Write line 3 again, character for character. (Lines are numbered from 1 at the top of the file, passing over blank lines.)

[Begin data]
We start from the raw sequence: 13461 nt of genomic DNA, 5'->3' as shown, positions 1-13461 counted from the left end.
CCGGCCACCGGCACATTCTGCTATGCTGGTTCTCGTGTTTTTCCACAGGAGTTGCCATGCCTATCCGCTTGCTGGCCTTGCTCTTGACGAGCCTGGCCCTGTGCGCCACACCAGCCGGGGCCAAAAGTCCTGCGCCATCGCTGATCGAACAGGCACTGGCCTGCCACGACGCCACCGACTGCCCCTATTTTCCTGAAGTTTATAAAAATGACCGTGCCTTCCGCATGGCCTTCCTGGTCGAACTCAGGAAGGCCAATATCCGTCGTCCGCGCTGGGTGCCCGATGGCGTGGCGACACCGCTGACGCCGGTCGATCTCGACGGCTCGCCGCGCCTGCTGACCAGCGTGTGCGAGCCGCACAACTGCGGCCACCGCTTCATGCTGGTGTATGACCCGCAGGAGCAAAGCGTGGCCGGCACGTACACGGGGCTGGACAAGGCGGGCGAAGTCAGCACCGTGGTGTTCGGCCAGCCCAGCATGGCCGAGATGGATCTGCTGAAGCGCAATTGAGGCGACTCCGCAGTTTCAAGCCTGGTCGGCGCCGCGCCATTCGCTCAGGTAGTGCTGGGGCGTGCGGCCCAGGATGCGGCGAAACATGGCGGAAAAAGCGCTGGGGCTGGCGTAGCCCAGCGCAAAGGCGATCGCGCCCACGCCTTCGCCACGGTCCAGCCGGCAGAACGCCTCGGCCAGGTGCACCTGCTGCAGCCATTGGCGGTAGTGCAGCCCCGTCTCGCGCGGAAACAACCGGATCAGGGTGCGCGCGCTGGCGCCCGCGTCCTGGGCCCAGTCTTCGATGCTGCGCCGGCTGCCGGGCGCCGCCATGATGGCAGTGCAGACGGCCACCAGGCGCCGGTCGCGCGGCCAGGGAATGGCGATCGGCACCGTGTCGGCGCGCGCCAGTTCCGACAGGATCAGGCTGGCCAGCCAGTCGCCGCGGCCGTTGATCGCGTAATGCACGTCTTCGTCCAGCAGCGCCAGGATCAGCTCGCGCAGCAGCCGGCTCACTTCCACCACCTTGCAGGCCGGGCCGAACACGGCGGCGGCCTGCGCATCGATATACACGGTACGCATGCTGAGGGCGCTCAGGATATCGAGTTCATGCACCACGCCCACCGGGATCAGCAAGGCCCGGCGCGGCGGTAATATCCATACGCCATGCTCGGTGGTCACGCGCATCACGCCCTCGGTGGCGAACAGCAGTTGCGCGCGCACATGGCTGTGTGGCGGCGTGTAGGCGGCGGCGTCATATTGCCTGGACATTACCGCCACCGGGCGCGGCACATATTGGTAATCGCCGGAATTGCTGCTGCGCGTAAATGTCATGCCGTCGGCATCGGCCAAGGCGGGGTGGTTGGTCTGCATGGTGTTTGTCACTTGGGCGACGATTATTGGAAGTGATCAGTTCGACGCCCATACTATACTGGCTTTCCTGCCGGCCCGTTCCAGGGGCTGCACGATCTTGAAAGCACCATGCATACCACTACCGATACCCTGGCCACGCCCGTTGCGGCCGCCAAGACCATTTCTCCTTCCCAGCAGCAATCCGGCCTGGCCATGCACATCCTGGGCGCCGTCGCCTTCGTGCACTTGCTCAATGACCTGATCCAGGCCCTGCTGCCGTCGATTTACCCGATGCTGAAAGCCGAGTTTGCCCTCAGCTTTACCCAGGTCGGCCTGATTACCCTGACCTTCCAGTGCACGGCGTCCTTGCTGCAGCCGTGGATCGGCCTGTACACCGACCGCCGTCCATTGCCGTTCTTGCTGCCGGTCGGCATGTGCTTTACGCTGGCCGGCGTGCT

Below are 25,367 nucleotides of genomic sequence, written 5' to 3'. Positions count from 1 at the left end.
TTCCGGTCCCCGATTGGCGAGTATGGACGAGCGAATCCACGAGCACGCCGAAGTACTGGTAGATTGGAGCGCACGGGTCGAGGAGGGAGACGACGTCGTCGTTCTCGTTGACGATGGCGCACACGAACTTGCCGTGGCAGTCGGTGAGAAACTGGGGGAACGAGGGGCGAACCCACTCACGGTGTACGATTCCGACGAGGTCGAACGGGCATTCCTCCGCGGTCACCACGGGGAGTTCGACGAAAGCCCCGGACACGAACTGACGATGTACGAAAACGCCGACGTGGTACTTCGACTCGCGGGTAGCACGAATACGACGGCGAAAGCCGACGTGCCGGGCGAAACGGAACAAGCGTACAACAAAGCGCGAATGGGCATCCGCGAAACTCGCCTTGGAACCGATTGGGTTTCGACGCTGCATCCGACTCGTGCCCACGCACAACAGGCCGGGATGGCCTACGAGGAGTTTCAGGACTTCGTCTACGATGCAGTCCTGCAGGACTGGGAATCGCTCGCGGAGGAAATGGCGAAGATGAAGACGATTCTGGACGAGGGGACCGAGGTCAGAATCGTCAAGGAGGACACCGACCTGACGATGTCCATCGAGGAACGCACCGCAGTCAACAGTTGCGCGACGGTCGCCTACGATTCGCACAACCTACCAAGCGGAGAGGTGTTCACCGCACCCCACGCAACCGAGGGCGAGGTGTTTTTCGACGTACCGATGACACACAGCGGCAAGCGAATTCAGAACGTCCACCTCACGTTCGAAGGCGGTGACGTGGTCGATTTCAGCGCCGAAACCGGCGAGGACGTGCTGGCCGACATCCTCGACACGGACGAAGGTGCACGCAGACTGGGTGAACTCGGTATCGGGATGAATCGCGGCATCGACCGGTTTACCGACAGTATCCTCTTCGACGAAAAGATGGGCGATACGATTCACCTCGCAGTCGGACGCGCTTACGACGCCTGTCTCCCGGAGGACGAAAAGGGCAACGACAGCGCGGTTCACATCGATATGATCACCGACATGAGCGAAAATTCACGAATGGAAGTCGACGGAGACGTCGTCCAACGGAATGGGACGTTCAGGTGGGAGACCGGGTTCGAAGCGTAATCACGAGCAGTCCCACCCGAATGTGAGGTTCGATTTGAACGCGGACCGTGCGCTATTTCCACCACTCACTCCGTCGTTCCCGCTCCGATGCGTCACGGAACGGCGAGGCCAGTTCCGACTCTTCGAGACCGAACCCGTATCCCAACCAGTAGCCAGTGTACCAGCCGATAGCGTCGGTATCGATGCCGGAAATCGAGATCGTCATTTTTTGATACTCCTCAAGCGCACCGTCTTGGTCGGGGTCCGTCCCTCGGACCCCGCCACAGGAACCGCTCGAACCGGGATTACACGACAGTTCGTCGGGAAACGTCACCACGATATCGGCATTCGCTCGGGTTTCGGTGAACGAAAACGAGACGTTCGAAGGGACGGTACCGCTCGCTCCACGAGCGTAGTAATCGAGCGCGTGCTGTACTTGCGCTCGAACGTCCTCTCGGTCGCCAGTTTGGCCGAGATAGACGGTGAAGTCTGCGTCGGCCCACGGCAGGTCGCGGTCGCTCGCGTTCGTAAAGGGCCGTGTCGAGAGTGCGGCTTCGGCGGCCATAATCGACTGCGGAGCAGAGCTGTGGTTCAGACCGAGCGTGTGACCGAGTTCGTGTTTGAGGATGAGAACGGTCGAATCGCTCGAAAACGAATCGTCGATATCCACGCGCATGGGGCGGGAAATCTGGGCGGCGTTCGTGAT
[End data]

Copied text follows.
Below are 25,367 nucleotides of genomic sequence, written 5' to 3'. Positions count from 1 at the left end.